The Layard TheatreEdit
The Layard Theatre is situated inside Canford School and is open to the public.
The Bourne AcademyEdit
The school has an active rowing club called the Canford School Boat Club which is based on the River Stour. The club is affiliated to British Rowing (boat code CAN) and has produced three British champion crews at the 2002 British Rowing Championships, 2008 British Rowing Championships and 2010 British Rowing Championships.
Former pupils of Canford School are known as Old Canfordians. Notable alumni include:
- The Very Reverend Henry Lloyd (1911–2001), Anglican priest, Dean of Truro
- Stephen Ward (1912–1963), osteopath involved in the Profumo affair
- Hector Maclean (1913–2007), decorated RAF officer during Battle of Britain
- Sir George Clark, 3rd Baronet DL (1914–1991), Unionist politician in Northern Ireland
- Sir Ralph Verney, 5th Baronet KBE, DL (1915-2001) British Army Officer and Politician
- Sir Ashley Bramall (1916–1999), leader of the Inner London Education Authority, 1970–1981
- Charles Maclean of Duart, Baron Maclean (1916–1990), Chief Scout of the United Kingdom, 1959–1971, Chief Scout of the Commonwealth, 1959–1975, and Lord Chamberlain, 1971–1984
- Lieutenant Colonel Hilary Hook (1917–1990), Soldier and 'Home from the Hill' star
- Ted Cooke-Yarborough (1918–2013) physicist and WW2 radar and computer pioneer
- Paul Feiler (1918-2013), abstract artist
- Mike Randall (1919–1999), editor of the Daily Mail and Sunday Times
- David Sheldrick (1919–1977), Anglo-Kenyan conservationist
- John Barnes (1920-2008), Historian
- Peter Hare (1920–2001), cricketer
- Rear Admiral John Templeton-Cotill (1920-2011), Naval Officer
- Hector Monro, Baron Monro of Langholm (1922–2006), Conservative politician
- Michael Medwin (1923-2020), actor
- Alexander Paton (1924-2015), Physician and Author of ABC of Alcohol
- Stuart Symington (1926–2009), cricketer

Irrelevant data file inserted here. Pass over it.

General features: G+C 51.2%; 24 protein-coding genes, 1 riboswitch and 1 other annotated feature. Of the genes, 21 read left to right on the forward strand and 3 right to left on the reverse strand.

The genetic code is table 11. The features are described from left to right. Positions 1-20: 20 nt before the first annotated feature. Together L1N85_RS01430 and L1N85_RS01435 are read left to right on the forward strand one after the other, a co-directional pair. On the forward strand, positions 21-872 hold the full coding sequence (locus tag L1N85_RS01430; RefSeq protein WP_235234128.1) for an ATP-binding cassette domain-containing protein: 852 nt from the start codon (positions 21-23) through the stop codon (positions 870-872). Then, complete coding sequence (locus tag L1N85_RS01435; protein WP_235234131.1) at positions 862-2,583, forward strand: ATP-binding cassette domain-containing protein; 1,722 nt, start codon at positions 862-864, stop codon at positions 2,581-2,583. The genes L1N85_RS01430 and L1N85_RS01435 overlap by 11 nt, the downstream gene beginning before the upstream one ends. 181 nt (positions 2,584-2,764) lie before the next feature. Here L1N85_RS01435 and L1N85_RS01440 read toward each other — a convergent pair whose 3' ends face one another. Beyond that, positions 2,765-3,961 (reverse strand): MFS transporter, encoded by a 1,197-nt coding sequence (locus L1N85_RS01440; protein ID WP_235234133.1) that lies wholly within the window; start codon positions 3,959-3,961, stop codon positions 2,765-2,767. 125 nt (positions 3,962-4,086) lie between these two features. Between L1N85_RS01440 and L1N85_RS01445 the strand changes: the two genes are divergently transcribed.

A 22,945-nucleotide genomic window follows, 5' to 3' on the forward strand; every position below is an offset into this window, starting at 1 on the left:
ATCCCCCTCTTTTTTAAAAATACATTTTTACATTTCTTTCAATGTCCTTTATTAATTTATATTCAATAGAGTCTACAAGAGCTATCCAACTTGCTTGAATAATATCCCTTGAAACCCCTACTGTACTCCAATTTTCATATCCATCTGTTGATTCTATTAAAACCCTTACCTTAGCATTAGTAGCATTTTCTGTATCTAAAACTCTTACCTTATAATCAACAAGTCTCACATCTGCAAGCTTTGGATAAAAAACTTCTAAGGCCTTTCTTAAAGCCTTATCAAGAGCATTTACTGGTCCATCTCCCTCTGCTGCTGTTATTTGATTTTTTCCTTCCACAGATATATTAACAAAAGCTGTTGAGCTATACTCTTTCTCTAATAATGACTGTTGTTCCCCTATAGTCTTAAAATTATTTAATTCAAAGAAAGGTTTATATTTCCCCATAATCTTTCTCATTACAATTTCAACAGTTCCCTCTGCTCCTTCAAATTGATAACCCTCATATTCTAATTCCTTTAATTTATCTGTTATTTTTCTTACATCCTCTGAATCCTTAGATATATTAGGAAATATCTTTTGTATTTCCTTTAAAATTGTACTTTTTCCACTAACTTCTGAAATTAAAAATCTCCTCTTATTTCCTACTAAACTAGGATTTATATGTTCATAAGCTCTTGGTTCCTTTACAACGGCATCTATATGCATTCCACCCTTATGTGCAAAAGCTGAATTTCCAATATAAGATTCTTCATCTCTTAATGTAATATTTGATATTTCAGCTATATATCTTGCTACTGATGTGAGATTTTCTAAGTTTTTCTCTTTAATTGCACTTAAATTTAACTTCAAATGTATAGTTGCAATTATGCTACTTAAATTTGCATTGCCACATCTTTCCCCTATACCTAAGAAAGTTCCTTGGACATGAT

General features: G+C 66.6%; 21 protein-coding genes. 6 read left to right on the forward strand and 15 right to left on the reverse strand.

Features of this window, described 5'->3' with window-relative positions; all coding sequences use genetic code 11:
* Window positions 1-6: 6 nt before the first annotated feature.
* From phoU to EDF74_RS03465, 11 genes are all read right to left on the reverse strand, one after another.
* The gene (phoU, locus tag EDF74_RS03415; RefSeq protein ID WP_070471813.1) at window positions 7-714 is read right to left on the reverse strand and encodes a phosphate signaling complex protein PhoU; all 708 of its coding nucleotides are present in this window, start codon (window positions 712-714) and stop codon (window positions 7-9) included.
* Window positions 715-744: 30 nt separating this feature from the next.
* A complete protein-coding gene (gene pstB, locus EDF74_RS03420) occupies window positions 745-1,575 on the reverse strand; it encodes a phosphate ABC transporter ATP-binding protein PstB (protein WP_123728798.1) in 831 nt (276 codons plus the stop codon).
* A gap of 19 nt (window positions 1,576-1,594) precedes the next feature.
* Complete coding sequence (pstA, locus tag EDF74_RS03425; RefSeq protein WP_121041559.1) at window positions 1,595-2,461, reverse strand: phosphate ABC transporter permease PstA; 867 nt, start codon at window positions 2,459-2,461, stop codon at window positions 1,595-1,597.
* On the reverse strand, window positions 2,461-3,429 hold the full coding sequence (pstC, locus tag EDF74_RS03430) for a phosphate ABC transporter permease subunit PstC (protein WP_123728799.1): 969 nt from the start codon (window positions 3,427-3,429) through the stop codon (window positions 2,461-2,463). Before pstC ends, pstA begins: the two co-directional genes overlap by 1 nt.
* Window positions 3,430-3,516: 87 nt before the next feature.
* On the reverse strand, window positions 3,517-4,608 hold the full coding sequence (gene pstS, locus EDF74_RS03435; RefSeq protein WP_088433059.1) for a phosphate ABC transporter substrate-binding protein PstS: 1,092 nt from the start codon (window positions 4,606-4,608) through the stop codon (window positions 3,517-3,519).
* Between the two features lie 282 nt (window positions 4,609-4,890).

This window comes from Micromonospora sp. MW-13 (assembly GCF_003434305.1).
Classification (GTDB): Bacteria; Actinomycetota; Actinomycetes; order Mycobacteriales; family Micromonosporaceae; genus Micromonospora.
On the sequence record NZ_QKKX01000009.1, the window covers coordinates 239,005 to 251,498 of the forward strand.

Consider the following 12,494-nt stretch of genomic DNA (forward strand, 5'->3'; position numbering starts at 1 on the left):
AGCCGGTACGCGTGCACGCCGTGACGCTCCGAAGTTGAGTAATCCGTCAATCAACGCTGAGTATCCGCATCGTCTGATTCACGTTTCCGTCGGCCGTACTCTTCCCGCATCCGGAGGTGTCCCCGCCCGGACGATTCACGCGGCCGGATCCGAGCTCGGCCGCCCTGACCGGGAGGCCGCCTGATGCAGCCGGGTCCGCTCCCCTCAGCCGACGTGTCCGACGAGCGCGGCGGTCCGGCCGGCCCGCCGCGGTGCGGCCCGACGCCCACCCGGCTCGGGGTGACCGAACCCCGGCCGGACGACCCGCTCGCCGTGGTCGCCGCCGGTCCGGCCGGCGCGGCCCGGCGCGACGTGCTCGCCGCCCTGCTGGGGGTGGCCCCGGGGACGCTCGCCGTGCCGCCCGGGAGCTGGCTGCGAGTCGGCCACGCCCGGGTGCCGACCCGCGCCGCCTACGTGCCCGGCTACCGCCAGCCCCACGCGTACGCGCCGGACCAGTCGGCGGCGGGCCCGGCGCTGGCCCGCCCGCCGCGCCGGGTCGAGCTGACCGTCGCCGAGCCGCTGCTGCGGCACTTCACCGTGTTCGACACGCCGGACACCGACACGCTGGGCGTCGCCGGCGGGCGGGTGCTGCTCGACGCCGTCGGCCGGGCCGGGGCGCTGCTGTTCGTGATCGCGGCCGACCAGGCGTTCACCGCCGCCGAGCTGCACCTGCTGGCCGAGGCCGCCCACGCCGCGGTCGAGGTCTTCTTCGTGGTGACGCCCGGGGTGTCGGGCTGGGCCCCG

- John Douglas, 21st Earl of Morton (1927–2016), Deputy Lieutenant of West Lothian
- Michael Ash (1927), Mathematician, brewer, and inventor of the Easy Serve Draught Guinness
- Iain Campbell (1928-2015), Cricketer
- Rutherford Aris (1929–2005), chemical engineer, Regents Professor Emeritus
- David Littman (born 1933), historian and human rights advocate
- Sir John Drummond (1934–2006), arts administrator, former controller of BBC Radio 3
- General Sir Brian Kenny (1934-2017)
- Second Lieutenant Paul Benner GC (1935–1957), awarded the George Cross
- Stan Brock (1936), television presenter, philanthropist
- Anthony Bryer OBE (1937-2016), Historian
- Air Chief Marshal Sir Roger Palin (born 1938)
- Simon Preston CBE (born 1938), organist, conductor, composer
- Stephen Rubin OBE (born 1938), founder of Pentland Industries (Hunter, Speedo, Berghaus, Ellesse, etc.)
- Derek Jarman (1942–1994), film director and gay rights activist
- Ian Bradshaw (born 1940s), Photographer and winner of the World Press Photo Award
- Sir Henry Cecil (1943–2013), champion race horse trainer
- Admiral Sir Ian Garnett (born 1944), naval officer
- Rear Admiral Sir Jeremy De Halpert KCVO, CB (born 1945), Naval Secretary
- Tim Stevenson (born 1948), Lord Lieutenant
- Simon Crowcroft (born 1950), Connétable of St Helier
- David Docwra (born 1953), cricketer and educator
- Alan Hollinghurst (born 1954), Booker Prize winning author
- Peter Parker (born 1954), Author, Journalist, and Fellow of the Royal Society of Literature